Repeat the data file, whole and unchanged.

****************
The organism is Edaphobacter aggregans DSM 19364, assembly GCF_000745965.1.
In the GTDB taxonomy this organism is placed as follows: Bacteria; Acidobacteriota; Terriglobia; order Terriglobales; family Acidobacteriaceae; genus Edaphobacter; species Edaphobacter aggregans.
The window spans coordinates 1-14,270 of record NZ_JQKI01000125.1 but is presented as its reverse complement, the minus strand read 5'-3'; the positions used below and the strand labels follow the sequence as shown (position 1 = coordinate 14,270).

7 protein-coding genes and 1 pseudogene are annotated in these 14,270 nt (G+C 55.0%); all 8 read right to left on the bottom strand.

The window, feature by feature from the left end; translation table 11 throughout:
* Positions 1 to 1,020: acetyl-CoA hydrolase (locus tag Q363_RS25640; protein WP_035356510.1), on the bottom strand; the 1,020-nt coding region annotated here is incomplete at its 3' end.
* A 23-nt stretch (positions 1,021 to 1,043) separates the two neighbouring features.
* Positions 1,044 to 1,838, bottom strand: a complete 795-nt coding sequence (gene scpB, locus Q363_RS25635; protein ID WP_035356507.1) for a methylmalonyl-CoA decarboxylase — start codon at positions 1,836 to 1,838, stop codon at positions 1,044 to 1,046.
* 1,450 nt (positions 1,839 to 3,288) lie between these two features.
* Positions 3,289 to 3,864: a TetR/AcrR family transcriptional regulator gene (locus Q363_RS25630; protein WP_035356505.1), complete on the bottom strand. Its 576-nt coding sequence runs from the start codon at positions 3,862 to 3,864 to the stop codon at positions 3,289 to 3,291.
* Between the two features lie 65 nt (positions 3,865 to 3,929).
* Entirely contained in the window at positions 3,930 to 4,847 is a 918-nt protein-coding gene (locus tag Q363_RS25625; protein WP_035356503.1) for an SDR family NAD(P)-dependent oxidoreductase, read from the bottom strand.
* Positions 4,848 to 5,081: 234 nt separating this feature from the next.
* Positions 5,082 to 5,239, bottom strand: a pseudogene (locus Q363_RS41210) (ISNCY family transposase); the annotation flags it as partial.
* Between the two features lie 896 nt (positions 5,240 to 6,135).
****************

The organism is Edaphobacter aggregans DSM 19364, assembly GCF_000745965.1.
In the GTDB taxonomy this organism is placed as follows: Bacteria; Acidobacteriota; Terriglobia; order Terriglobales; family Acidobacteriaceae; genus Edaphobacter; species Edaphobacter aggregans.
The window spans coordinates 1-14,270 of record NZ_JQKI01000125.1 but is presented as its reverse complement, the minus strand read 5'-3'; the positions used below and the strand labels follow the sequence as shown (position 1 = coordinate 14,270).

7 protein-coding genes and 1 pseudogene are annotated in these 14,270 nt (G+C 55.0%); all 8 read right to left on the bottom strand.

The window, feature by feature from the left end; translation table 11 throughout:
* Positions 1 to 1,020: acetyl-CoA hydrolase (locus tag Q363_RS25640; protein WP_035356510.1), on the bottom strand; the 1,020-nt coding region annotated here is incomplete at its 3' end.
* A 23-nt stretch (positions 1,021 to 1,043) separates the two neighbouring features.
* Positions 1,044 to 1,838, bottom strand: a complete 795-nt coding sequence (gene scpB, locus Q363_RS25635; protein ID WP_035356507.1) for a methylmalonyl-CoA decarboxylase — start codon at positions 1,836 to 1,838, stop codon at positions 1,044 to 1,046.
* 1,450 nt (positions 1,839 to 3,288) lie between these two features.
* Positions 3,289 to 3,864: a TetR/AcrR family transcriptional regulator gene (locus Q363_RS25630; protein WP_035356505.1), complete on the bottom strand. Its 576-nt coding sequence runs from the start codon at positions 3,862 to 3,864 to the stop codon at positions 3,289 to 3,291.
* Between the two features lie 65 nt (positions 3,865 to 3,929).
* Entirely contained in the window at positions 3,930 to 4,847 is a 918-nt protein-coding gene (locus tag Q363_RS25625; protein WP_035356503.1) for an SDR family NAD(P)-dependent oxidoreductase, read from the bottom strand.
* Positions 4,848 to 5,081: 234 nt separating this feature from the next.
* Positions 5,082 to 5,239, bottom strand: a pseudogene (locus Q363_RS41210) (ISNCY family transposase); the annotation flags it as partial.
* Between the two features lie 896 nt (positions 5,240 to 6,135).